Abstract and Table of Contents

If abstract is a sample of about-ness, then a table of contents is sample if is-ness. Some have said that journal articles should not have table of contents (instructional staff at the UNT program teaching the Metadata I course). I disagree, but so does Habing, et al (2001). Sometimes more than an abstract a table of contents can deliver a substantial understanding of what an article is and is about by displaying its structure. In fact many law review articles actually include a table of contents prior to the main part of the article. Law review articles can be over 70 pages in length. An outline offers useful information to the potential reader.

An example of an outline from a linguistics article.

Roberts, David. 2011. “A Tone Orthography Typology.” Written Language & Literacy 14 (1): 82–108. doi:10.1075/wll.14.1.05rob.

  1. Introduction
  2. The six parameters
    2.1 First parameter: Domain
    2.2 Second parameter: Target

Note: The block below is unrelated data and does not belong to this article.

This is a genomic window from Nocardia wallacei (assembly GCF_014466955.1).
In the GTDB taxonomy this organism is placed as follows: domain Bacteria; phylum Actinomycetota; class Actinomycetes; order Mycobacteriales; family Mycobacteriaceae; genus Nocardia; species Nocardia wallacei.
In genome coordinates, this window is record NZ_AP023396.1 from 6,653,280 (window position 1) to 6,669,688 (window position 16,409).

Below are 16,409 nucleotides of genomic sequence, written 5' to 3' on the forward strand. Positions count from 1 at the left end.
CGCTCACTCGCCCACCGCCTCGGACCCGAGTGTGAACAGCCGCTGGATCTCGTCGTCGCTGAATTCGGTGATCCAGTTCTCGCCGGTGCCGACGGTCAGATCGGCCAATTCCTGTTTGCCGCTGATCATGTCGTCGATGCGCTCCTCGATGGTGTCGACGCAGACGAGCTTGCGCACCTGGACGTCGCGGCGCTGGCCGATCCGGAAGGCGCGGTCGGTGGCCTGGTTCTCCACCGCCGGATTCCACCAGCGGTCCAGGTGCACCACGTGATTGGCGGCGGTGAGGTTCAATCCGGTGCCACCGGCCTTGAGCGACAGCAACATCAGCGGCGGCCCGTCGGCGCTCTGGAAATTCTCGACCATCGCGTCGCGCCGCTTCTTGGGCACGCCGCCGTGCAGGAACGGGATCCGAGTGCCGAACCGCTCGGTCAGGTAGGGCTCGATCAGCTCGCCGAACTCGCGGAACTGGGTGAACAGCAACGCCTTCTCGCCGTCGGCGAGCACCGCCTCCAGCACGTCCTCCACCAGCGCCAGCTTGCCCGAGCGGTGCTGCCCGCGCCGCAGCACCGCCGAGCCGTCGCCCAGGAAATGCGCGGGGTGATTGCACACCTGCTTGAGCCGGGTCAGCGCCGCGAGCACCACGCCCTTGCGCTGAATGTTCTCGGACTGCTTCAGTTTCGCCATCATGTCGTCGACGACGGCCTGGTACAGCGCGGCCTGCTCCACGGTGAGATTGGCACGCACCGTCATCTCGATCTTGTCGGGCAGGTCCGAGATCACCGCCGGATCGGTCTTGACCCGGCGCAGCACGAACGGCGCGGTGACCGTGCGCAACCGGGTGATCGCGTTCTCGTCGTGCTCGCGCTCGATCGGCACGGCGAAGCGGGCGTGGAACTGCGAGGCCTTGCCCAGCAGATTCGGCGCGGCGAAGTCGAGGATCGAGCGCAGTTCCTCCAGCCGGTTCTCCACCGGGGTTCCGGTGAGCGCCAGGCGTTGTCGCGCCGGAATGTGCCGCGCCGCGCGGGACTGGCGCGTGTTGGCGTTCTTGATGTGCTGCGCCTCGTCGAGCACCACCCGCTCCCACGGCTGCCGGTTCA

2.2.1 Tones
    2.2.2 Grammar
    2.2.3 Lexicon
    2.2.4 Dual strategies
    2.3 Third parameter: Symbol
    2.3.1 Phonographic representations
    2.3.2 Semiographic representations
    2.4 Fourth parameter: Position
    2.5 Fifth parameter: Density
    2.5.1 Introduction
    2.5.2 Zero density
    2.5.3 Partial density
    2.5.4 Exhaustive density
    2.6 Sixth parameter: Depth
    2.6.1 Introduction
    2.6.2 Surface representation
    2.6.3 Deep representation
    2.6.4 Shallow (transparent) representation
  3. Conclusion
    Bibliographical references


Thomas G. Habing, Timothy W. Cole, and William H. Mischo. 2001. Qualified Dublin Core using RDF for Sci-Tech Journal Articles. https://dli.grainger.uiuc.edu/Publications/metadatacasestudy/HabingDC2001.pdf